Bullies

Ulman read from Liu’s final statement before being sentenced to 11 years in jail for political incitement, titled, “I have no enemies.”

“And now, I have once again been shoved into the dock by the enemy mentality of the regime,” Liu wrote. “But I still want to say to this regime, which is depriving me of my freedom, that I stand by [my] convictions. … I have no enemies, and no hatred.”

Hatred, Liu wrote, “can rot away at a person’s intelligence and conscience. Enemy mentality will poison the spirit of a nation, incite cruel mortal struggles, destroy a society’s tolerance and humanity, and hinder a nation’s progress toward freedom and democracy.”

Washington Post

Sunrise Over Tiananmen Square

My mom brought home a discarded videotape from work years ago, when I was a freshman in high school.  On the tape was Sunrise Over Tiananmen Square, a documentary short and autobiography of Wong Shui Bo, a Chinese artist who grew up in China from the 60s-80s.

The tape has since been lost in the re-shuffling of our house, and I’ve always thought of looking for it.  I remember being struck by the narrator’s measured cadence, combined with images of his artwork, and stark photographs of Mao’s China.  Half animation, half documentary, it was a beautiful and powerful thing to watch.

Lo and behold, a 2 minute search reveals the film available online in its entirety.

I’ve been thinking a lot about Mao Zedong and recent Chinese history, having just finished Jung Chang’s biography.  There’s more to think about here – about how superpowers in general are created, almost inevitably through violence, and how they are sustained.  I’ve been thinking that calling people monsters and evil just lets them off the hook.  And lets everyone else who collaborated with them off the hook too.  How appropriate is retroactive moral judgment?  Some answers, more questions.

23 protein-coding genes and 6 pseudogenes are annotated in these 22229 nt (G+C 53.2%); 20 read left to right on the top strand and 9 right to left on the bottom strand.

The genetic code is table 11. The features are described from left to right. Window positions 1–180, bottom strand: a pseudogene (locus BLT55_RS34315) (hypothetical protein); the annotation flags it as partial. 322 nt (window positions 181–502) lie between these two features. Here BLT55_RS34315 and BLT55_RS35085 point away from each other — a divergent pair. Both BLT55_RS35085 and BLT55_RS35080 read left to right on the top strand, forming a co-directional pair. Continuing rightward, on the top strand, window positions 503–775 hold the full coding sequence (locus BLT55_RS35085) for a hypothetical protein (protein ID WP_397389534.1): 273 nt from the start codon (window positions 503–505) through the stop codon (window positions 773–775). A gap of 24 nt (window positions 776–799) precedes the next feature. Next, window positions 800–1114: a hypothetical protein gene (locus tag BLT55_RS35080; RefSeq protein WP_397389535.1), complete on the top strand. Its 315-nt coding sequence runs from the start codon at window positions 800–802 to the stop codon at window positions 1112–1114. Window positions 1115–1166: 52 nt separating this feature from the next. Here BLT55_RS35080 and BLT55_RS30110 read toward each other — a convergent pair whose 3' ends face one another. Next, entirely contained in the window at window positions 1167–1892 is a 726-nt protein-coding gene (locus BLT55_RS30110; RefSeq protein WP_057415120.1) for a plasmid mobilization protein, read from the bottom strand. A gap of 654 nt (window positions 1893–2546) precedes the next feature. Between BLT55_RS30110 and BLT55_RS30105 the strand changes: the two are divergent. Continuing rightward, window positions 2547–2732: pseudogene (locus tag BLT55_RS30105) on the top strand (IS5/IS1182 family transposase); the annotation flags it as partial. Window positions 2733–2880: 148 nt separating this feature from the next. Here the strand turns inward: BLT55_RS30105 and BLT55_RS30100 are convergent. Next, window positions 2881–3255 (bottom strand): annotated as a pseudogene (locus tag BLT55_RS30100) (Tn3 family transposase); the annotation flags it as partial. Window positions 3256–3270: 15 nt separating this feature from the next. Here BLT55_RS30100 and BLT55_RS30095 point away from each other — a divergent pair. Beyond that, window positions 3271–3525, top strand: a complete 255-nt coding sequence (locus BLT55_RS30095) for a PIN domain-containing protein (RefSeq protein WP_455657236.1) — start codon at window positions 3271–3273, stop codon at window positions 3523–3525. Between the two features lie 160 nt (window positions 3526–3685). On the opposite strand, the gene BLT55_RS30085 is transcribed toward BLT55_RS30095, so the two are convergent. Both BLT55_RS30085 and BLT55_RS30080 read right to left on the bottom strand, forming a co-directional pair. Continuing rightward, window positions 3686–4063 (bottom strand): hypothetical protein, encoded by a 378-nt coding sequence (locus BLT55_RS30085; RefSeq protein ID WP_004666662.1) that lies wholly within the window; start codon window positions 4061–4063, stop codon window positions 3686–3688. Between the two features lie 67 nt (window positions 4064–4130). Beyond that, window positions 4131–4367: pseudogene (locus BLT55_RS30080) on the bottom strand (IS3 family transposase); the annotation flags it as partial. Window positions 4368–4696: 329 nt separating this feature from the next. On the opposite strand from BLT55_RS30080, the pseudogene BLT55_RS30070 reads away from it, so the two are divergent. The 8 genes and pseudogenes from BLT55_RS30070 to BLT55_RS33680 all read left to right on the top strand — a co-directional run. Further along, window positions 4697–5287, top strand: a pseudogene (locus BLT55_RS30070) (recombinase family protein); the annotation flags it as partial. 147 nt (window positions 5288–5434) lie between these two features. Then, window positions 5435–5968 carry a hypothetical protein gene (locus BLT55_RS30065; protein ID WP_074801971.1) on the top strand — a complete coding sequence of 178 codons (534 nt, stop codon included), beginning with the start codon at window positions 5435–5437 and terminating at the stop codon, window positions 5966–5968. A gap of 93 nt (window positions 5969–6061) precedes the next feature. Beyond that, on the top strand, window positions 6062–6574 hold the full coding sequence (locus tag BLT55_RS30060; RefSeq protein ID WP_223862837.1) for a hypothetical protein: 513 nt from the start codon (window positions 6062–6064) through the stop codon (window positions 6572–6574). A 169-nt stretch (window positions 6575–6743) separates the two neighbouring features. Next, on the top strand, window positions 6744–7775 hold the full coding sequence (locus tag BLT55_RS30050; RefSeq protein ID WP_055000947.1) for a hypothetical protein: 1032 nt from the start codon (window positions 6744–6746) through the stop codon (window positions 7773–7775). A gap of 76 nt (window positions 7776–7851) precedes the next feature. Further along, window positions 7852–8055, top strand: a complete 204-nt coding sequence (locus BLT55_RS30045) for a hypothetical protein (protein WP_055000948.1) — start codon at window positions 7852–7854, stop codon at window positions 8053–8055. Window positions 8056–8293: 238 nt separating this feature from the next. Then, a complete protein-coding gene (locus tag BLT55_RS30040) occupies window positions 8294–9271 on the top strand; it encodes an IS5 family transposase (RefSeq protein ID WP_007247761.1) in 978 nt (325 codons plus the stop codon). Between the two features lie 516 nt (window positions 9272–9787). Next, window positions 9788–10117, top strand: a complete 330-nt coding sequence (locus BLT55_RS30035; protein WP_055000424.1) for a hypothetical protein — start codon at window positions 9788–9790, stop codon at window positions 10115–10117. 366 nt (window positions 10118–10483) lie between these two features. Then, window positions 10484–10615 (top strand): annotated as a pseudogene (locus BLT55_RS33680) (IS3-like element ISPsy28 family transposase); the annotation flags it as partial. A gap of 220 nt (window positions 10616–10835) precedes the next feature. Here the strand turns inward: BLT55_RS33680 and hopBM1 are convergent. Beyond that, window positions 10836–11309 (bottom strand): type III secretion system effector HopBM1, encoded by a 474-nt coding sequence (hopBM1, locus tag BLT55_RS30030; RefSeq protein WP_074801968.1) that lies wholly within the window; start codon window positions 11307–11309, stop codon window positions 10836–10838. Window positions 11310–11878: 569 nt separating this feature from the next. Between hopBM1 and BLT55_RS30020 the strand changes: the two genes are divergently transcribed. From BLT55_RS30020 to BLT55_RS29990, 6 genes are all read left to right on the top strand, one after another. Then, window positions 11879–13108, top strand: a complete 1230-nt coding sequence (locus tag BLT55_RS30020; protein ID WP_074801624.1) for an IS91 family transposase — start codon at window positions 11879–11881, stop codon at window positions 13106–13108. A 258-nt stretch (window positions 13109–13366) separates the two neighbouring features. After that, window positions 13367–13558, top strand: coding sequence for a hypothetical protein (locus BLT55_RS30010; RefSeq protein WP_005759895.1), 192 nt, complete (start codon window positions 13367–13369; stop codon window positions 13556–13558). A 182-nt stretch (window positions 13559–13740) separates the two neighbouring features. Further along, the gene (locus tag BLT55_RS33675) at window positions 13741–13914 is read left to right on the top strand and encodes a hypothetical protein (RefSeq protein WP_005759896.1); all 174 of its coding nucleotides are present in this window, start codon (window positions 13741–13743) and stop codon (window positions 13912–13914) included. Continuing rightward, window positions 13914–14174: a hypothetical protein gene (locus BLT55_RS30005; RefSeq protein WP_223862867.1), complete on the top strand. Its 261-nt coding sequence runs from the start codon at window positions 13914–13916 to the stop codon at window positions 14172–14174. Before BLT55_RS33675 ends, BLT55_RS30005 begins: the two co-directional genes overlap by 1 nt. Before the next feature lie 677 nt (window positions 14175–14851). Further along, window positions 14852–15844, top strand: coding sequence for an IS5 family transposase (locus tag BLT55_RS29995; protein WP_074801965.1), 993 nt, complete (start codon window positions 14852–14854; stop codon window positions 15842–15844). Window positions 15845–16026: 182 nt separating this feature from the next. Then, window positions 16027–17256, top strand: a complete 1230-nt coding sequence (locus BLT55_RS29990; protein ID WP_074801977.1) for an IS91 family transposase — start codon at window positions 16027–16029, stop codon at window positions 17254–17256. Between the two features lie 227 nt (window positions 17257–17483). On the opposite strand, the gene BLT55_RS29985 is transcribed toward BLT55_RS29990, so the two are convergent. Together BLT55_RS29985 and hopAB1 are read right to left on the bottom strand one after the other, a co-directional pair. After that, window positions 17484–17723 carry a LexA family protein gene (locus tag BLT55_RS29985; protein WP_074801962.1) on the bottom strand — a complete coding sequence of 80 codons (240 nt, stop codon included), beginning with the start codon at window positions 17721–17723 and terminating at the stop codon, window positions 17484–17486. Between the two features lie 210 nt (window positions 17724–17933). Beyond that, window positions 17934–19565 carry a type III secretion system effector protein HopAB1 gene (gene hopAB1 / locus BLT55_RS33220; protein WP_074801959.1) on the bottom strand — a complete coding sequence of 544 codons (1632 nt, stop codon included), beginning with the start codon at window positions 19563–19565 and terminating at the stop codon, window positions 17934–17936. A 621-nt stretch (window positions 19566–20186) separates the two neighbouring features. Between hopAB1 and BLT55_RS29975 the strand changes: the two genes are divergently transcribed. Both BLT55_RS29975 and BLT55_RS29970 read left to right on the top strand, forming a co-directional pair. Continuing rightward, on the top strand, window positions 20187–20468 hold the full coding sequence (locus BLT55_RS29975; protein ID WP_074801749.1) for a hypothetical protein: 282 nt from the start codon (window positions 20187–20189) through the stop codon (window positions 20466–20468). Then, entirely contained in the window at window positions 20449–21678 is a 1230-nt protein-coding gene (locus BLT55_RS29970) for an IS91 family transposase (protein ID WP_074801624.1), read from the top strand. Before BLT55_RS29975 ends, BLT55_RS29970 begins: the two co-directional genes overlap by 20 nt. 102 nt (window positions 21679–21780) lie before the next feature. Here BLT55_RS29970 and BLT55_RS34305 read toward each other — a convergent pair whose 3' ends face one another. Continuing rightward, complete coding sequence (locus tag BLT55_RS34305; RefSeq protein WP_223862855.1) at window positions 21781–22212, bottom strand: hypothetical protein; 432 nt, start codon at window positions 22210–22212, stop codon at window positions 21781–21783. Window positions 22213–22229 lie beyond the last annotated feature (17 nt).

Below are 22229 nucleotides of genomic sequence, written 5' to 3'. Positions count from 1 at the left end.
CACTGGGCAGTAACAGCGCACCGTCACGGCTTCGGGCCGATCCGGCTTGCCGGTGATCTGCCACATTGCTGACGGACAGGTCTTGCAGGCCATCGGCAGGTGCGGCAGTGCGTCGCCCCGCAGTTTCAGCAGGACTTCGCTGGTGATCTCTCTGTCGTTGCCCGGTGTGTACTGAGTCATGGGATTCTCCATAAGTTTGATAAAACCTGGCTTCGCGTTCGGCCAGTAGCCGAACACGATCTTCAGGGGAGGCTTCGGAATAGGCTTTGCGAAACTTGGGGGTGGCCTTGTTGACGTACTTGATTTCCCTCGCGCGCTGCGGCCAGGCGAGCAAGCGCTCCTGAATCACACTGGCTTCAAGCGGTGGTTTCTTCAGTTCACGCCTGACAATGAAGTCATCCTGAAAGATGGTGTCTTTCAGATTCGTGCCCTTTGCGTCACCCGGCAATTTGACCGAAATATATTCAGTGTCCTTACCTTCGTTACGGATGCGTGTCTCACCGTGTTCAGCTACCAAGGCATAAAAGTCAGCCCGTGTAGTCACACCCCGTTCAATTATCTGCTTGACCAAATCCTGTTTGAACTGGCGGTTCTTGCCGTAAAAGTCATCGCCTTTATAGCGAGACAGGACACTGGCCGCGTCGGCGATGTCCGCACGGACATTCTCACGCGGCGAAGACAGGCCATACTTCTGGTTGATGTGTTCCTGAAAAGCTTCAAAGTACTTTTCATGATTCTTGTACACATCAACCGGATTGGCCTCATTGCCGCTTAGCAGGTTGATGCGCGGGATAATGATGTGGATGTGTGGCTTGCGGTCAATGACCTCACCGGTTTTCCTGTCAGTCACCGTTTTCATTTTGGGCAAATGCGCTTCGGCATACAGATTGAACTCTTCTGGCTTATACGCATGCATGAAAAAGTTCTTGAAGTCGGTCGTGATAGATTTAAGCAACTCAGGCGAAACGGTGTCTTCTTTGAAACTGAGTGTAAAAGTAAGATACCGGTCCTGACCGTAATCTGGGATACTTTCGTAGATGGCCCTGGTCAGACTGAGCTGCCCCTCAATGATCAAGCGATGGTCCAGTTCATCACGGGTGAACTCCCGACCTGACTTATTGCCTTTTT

Mao

Currently reading an biography of Mao by Jung Chang.  I remember when it first came out in 2005.  I remember thinking that the cover and title seemed a bit sensationalist, but then again, there’s no other way to justly tell the biography of Mao without hyperbole – unexaggerated hyperbole at that.  The man was directly responsible for the deaths of tens of millions of Chinese people – apparently still China’s inexhaustible resource.  And the party line to this day is still “Mao was 70% right, 30% wrong.”

Mao’s indisputable monstrosity aside, the authors of the book seem to have a personal vendetta against the regime that makes me not trust its sources.  The tone felt a bit too  Michael Moore-ish, so to speak.  The London Review of Books has a pretty thorough review of the book that points out its weaknesses in detail.

Chinese history is daunting because there’s so much information that is still suppressed.  Transparency, or at least the right to demand it, is such a precious thing.

In any case, this book has created a visceral feeling of repulsion in me for this man – yet also a strange fascination.  We’re transfixed by monsters, aren’t we?  Yet disgusted at the same time.  I really want to read a history of Soviet Russia and Stalin now.